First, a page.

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A fuel tank at Colonial Pipeline's Dorsey Junction Station on May 13, 2021 in Washington, D.C. Photo: Drew Angerer/Getty Images

U.S. investigators have recovered $2.3 million worth of cryptocurrency paid as a ransom to the cybercrime group responsible for the attack that shut down Colonial Pipeline last month, the Justice Department announced Monday.

Driving the news: Colonial Pipeline CEO Joseph Blount told the Wall Street Journal he authorized a $4.4 million ransom payment to the DarkSide cybercrime group on May 7th in an attempt to restore service of the largest refined fuel pipeline in the U.S.

  • The company, however, had notified the FBI and followed instructions to help U.S. investigators track the payment, CNN reported.
  • The federal government has for years recommended that companies do not pay those responsible for ransomware attacks due to fears that the transactions would encourage more groups to conduct future attacks.

The big picture: The attack caused gas stations in least 12 states and the District of Columbia to experience gas shortages.

The state of play: During a press conference Monday, FBI Deputy Director Paul Abbate confirmed that the U.S. had seized funds from a bitcoin wallet belonging to Darkside.

  • Investigators seized 63.7 Bitcoins out of the original payment of about 75 Bitcoin, per the Justice Department press release.
  • "Since last year, we've been pursuing an investigation into DarkSide, a Russia-based cybercrime group," he added.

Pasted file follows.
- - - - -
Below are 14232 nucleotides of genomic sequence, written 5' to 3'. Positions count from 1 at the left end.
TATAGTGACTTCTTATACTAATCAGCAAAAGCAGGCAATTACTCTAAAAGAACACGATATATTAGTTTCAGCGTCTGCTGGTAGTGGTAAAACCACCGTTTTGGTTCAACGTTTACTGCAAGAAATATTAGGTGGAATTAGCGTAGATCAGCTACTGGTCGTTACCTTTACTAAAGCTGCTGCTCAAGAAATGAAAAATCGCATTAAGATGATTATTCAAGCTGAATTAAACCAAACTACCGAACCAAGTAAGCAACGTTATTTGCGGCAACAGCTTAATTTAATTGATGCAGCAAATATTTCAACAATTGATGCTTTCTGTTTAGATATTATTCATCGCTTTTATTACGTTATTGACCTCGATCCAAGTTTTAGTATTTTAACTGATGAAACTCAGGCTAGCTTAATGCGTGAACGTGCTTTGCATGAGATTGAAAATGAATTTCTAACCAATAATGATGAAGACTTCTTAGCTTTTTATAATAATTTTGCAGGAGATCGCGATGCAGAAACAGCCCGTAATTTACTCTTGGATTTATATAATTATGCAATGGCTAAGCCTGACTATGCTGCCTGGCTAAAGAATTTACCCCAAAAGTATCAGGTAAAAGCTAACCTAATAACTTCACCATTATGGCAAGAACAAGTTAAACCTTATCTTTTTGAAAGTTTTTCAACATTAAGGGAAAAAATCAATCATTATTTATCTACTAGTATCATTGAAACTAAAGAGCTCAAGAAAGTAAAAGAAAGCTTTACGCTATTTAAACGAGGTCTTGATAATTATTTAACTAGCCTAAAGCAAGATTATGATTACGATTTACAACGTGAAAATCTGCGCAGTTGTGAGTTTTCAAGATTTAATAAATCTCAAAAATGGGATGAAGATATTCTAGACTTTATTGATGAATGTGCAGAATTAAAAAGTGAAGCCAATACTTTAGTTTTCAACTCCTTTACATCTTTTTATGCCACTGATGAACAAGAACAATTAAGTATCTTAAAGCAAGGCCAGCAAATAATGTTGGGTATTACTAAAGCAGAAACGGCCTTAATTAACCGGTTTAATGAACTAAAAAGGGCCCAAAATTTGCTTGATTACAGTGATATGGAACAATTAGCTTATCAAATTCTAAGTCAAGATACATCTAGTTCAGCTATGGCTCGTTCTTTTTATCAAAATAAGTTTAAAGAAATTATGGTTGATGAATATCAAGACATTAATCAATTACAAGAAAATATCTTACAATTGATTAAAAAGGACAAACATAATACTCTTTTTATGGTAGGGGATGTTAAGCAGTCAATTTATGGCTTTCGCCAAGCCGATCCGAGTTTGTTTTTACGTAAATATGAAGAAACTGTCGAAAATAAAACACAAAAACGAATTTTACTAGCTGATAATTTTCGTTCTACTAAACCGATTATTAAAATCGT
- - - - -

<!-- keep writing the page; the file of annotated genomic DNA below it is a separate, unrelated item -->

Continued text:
What they're saying: "Ransomware attacks are always unacceptable, but when they target critical infrastructure, we will spare no effort in our response," said Deputy Attorney General Lisa Monaco.

  • "Today, we turned the tables on DarkSide," she added.
  • "[T]he Department of Justice has found and recaptured the majority of the ransom Colonial paid to the Dark Side Network in the wake of last month’s ransomware attack," said Monaco.

Go deeper: Pipeline hack spotlights cyber risks to energy systems.

Go deeper

El Salvador buys 400 bitcoin ahead of making it legal currency

President Nayib Bukele in the Legislative Assembly building in San Salvador, El Salvador, in June. Photo: Camilo Freedman/Bloomberg via Getty Images

El Salvador bought its first 400 bitcoins on Monday, and President Nayib Bukele pledged to buy "a lot more" ahead of adopting the cryptocurrency as legal tender.

Why it matters: El Salvador will become on Tuesday the first country to formally adopt bitcoin — marking the "biggest test" the digital currency has faced in its 12-year history, per Bloomberg.

House passes $768 billion defense spending bill

Photo: Andrew Harrer/Bloomberg via Getty Images

The House approved a $768 billion National Defense Authorization Act (NDAA) for the 2022 fiscal year in a bipartisan 316-113 vote on Thursday.

Why it matters: The annual bill, which authorizes Pentagon spending levels and guides policy for the department, would require women to register for the military draft, among other provisions.

5 hours ago - Politics & Policy

Republicans’ secret lobbying

Illustration: Shoshana Gordon/Axios

The five Senate Republicans who helped negotiate and draft the $1.2 trillion bipartisan infrastructure bill have been privately courting their Republican colleagues to pass the measure in the House.

Why it matters: House GOP leaders are actively urging their members to oppose the bill. The senators are working to undercut that effort as Monday shapes up as a do-or-die moment for the bipartisan bill.